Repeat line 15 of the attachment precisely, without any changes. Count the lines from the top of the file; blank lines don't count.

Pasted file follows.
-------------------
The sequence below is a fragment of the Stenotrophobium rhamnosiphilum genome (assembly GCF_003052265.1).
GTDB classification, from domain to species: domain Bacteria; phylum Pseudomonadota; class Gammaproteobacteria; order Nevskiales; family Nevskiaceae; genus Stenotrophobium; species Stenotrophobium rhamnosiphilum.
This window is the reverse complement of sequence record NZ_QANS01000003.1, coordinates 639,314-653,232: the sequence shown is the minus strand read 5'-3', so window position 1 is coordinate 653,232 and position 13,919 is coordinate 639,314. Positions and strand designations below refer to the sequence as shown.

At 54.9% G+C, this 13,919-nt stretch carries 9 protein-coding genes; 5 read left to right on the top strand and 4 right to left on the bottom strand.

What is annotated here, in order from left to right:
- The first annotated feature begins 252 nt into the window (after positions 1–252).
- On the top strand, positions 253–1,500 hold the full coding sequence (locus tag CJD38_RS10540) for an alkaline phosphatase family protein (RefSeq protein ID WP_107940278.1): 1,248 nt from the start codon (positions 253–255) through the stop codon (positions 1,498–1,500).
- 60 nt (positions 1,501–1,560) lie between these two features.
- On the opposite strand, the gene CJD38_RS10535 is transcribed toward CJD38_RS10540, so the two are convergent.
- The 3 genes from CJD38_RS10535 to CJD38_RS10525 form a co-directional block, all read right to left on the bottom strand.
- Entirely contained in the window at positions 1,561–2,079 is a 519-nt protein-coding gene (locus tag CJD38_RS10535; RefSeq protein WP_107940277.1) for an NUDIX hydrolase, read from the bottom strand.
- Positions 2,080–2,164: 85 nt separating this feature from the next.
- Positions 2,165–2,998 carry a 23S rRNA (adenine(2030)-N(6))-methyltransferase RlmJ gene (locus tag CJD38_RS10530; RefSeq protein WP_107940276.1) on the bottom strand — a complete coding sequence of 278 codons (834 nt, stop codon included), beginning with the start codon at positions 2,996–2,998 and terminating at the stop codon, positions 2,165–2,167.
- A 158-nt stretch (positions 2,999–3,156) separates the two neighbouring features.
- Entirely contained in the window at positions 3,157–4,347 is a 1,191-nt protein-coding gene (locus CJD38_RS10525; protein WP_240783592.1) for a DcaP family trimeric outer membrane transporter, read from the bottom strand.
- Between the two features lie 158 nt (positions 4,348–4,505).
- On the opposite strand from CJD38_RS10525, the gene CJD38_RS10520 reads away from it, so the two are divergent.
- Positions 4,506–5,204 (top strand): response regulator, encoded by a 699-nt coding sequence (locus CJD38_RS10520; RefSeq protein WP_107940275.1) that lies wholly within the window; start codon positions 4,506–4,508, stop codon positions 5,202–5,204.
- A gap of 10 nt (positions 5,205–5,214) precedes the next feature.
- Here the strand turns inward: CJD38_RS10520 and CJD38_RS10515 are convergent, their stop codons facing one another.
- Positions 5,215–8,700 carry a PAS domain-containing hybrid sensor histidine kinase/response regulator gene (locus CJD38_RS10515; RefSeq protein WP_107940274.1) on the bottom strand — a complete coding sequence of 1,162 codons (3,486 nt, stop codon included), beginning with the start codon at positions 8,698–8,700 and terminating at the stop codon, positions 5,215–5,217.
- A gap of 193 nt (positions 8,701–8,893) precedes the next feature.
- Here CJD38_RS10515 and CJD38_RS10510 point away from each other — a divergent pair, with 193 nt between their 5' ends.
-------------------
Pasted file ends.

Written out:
- Entirely contained in the window at positions 3,157–4,347 is a 1,191-nt protein-coding gene (locus CJD38_RS10525; protein WP_240783592.1) for a DcaP family trimeric outer membrane transporter, read from the bottom strand.